Every few years scientists and manufacturers from all over the globe draw up what is now called the International Technology Roadmap for Semiconductors, an assessment of semiconductor technology requirements and research goals over the next 15 years. Ironically, one of the biggest challenges the industry faces is traffic congestion on and between the chips themselves.
Thanks to ever shrinking transistors on integrated circuits (ICs), computers have become quicker and more powerful. But as faster and smaller transistors are packed onto a microchip, the layers of wires that connect the transistors must shrink as well. The problem, though, is that the smaller the cross section of a wire, the tougher it is to push an electrical signal through. Capacitance between extremely thin wires can add to the trouble. "The transistors are getting faster, but the wires are getting slower--and that's a prescription for disaster," says Kevin Martin of the Georgia Institute of Technology, who helps to direct the Interconnect Focus Center, an entity created to avert that disaster. Based at Georgia Tech, the center encompasses research at five other universities and is part of the larger Technology Focus Center research program, launched in 1998 with $10 million annual funding per center from the Semiconductor Industry Association's member companies and other groups.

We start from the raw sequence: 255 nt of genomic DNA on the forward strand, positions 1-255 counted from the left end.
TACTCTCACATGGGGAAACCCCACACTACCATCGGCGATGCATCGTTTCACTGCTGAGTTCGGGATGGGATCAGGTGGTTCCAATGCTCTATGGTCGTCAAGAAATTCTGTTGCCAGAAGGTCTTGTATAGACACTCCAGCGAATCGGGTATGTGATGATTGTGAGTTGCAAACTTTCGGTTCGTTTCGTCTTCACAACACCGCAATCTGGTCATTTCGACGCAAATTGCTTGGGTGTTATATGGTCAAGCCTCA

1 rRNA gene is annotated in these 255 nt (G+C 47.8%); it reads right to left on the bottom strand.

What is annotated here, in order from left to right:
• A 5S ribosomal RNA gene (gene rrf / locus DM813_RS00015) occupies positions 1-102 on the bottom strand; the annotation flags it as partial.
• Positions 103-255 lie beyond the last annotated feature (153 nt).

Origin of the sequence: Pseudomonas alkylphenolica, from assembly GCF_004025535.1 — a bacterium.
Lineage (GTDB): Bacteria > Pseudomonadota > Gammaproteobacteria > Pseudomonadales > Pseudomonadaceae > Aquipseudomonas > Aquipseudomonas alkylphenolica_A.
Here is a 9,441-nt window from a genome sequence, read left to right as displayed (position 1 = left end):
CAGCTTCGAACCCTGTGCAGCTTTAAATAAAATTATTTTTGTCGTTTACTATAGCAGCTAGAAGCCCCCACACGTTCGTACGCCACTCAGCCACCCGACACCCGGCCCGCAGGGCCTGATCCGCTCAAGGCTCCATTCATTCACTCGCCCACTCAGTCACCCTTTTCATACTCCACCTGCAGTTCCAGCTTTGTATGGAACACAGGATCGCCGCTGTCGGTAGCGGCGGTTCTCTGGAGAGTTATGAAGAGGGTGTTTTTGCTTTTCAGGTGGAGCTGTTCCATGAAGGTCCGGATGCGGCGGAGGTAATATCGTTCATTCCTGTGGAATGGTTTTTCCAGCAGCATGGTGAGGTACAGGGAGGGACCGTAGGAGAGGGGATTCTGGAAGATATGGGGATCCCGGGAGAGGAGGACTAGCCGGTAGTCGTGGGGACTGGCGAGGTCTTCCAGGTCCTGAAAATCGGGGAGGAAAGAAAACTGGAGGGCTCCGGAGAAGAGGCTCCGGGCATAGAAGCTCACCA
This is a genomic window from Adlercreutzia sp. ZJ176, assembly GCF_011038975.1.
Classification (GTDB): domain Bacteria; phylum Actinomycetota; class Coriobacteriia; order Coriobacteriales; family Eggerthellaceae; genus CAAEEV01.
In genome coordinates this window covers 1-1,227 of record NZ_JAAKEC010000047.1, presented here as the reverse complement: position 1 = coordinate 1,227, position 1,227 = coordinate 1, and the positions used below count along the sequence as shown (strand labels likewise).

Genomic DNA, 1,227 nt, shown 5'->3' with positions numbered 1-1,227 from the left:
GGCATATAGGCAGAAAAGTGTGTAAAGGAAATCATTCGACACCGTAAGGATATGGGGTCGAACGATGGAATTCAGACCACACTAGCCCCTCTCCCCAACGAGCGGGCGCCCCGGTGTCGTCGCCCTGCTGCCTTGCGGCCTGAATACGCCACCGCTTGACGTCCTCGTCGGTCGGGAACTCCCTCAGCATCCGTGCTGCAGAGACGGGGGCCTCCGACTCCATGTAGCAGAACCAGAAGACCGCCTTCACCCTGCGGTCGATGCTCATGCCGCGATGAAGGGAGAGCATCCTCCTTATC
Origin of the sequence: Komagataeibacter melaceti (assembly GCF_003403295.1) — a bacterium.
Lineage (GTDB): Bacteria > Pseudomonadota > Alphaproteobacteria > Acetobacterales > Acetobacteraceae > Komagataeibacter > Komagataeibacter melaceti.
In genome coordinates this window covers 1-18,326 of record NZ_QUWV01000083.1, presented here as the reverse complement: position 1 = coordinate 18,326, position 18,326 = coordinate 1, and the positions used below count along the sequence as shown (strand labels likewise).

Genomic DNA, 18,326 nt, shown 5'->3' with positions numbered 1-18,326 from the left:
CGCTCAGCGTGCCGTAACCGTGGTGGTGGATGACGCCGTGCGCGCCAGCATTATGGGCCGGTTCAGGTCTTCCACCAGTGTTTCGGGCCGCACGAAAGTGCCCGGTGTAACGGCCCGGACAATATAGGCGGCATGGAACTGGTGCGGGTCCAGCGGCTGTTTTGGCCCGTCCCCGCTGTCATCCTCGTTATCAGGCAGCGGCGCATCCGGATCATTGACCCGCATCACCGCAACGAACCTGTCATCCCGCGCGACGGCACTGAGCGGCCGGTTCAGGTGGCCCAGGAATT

This article was originally published with the title Wired for Speed.